All three fields are means of engaging with the world, and each area is practiced routinely at a simple level in everyday life - comparisons, deductions and evidence. For example, a sunrise is often used as a synedoche for beginnings and new starts. The cyclic rising a setting of the sun is associated with other cycles such as the waxing an waning of the Moon, the seasons, and poetically with breath and life itself. A sunrise can also be thought of as the scattering of light in the atmosphere on a planet due to the relative movement between it and its star.
The greatness of a nation and its moral progress can be judged by the way its animals are treated—Gandhi.

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Re: So, you are an artist... What is the difference?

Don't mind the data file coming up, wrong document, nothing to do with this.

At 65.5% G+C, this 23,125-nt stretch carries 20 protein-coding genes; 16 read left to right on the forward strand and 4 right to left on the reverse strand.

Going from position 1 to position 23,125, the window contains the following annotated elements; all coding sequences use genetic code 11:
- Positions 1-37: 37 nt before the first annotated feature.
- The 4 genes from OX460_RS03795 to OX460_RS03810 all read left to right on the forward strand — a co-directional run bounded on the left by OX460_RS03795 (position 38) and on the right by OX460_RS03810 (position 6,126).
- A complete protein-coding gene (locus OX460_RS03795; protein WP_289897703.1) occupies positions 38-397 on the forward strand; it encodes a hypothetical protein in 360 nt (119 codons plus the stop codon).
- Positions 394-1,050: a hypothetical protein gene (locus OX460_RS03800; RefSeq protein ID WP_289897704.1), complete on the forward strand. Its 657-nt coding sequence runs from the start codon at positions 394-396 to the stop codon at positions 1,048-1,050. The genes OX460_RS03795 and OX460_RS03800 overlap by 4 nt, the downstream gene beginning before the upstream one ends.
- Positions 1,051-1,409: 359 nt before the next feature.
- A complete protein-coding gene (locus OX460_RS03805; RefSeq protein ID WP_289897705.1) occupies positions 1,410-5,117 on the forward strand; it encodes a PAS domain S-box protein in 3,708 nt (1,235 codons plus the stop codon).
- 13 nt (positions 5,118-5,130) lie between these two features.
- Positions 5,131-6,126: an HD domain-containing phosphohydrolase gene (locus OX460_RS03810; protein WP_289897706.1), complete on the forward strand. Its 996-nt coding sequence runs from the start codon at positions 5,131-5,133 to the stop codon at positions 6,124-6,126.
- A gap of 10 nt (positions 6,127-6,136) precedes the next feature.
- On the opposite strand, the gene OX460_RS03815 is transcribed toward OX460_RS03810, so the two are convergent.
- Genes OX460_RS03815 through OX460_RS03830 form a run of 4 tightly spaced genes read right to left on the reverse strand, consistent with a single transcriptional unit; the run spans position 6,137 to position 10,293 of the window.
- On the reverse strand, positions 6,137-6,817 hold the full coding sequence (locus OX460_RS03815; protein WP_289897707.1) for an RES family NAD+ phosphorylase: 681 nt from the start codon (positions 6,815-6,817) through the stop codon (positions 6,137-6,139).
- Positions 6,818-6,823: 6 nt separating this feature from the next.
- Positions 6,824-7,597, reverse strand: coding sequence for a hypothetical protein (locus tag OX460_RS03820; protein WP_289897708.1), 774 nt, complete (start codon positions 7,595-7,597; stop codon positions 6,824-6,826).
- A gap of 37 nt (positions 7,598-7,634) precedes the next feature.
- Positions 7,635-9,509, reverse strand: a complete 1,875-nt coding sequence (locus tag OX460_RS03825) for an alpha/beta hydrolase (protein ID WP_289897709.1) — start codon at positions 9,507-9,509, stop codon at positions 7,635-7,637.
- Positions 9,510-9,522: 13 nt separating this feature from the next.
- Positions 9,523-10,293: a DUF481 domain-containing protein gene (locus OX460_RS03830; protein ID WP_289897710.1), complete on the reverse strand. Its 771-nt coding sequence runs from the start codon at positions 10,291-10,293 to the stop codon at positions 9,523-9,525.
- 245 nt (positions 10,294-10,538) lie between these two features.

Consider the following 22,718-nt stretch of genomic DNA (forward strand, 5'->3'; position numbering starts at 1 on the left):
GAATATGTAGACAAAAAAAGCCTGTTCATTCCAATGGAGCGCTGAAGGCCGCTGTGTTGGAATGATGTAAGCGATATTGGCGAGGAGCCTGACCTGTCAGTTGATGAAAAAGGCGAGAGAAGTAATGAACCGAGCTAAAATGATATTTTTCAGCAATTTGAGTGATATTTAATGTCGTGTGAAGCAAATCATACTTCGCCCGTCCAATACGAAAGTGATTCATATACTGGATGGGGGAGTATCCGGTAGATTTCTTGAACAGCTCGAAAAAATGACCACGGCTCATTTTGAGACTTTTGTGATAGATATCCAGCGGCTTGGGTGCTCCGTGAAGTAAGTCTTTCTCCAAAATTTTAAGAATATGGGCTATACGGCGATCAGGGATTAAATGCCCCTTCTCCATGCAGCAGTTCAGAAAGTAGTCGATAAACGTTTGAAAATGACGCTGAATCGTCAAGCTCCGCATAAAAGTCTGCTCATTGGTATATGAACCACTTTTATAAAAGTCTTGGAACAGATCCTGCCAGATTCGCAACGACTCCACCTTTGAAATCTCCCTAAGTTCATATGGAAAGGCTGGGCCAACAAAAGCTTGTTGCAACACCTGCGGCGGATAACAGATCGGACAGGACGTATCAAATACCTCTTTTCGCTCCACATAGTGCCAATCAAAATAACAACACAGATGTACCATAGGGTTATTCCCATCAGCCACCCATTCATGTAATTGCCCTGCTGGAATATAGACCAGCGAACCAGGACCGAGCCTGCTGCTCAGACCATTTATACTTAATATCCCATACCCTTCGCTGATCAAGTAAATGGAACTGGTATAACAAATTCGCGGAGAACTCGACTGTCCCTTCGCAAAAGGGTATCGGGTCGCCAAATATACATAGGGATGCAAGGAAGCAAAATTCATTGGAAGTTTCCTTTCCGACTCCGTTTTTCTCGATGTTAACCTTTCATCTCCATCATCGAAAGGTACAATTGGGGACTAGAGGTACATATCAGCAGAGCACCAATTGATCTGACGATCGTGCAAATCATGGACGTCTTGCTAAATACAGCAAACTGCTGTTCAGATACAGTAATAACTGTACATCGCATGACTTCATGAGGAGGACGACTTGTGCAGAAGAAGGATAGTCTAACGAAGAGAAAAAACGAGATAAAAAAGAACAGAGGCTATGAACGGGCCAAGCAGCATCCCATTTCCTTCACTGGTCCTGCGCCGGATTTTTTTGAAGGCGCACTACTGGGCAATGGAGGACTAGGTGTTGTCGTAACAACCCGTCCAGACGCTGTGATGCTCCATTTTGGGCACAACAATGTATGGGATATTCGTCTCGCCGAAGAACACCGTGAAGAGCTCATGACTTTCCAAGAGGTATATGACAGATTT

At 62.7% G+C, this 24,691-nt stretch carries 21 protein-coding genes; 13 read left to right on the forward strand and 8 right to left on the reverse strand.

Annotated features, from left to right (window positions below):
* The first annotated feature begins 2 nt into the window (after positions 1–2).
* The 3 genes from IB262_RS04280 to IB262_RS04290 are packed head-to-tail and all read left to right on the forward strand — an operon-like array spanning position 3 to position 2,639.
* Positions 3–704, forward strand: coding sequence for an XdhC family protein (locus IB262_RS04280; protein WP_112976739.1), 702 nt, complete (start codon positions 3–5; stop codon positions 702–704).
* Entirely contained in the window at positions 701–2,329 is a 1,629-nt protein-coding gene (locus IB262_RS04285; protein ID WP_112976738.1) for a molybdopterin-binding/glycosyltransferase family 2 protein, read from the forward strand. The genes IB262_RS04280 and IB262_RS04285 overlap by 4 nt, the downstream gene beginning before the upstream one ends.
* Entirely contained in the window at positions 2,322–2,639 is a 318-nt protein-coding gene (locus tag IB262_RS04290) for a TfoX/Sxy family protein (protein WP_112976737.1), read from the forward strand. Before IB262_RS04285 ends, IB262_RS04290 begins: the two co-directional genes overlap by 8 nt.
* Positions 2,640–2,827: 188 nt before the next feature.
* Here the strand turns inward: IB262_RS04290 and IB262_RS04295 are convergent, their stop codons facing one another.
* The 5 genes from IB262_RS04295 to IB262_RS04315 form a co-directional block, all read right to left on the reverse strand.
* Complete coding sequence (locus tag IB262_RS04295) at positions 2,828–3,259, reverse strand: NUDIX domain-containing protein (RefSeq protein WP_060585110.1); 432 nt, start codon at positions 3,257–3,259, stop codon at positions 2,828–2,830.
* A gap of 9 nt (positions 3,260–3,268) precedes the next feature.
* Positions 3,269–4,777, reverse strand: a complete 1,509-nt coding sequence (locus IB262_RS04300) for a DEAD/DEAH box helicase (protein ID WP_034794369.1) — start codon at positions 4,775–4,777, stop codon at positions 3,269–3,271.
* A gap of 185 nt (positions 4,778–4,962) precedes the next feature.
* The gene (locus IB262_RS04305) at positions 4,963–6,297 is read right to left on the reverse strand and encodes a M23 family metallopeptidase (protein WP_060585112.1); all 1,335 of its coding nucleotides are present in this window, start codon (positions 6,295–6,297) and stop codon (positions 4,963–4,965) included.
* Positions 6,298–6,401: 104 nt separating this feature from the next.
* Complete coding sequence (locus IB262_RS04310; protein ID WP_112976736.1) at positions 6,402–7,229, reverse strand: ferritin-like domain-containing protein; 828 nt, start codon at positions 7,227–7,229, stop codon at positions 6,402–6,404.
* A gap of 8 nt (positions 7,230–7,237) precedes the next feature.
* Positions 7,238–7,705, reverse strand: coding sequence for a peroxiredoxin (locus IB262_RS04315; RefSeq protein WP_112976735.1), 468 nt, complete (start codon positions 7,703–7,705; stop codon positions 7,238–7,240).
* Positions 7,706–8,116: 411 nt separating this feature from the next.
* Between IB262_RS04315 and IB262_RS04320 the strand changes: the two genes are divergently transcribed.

Post by Aristocles » February 13th, 2016, 5:35 am

Yes, & I think one can take this to the distintions we make among feeling and thought. I am trying to take it further in suggesting feeling and thought become indistinguishable as both aim at what is good.

Take our predjudice of man and woman for example. Prior to the invention of the plow, prior to the synthesis of modern institutions, women were perhaps more physically strong than men. I think the thought and feeling distance among genders was less, as I see the information age lessening that seeming gap today.

Maybe my point, using men/women, is more clear by looking at our predjudice through the modern institution of marriage. I think we generally label woman as understanding the world through a high command of feelings. Women tend to have great power to get what they desire as "artists" via sensation expression. Men are generally labeled (& also of countless exception) as the "scientists" of reason. Men tend to have great power to get what they desire via logical consistency.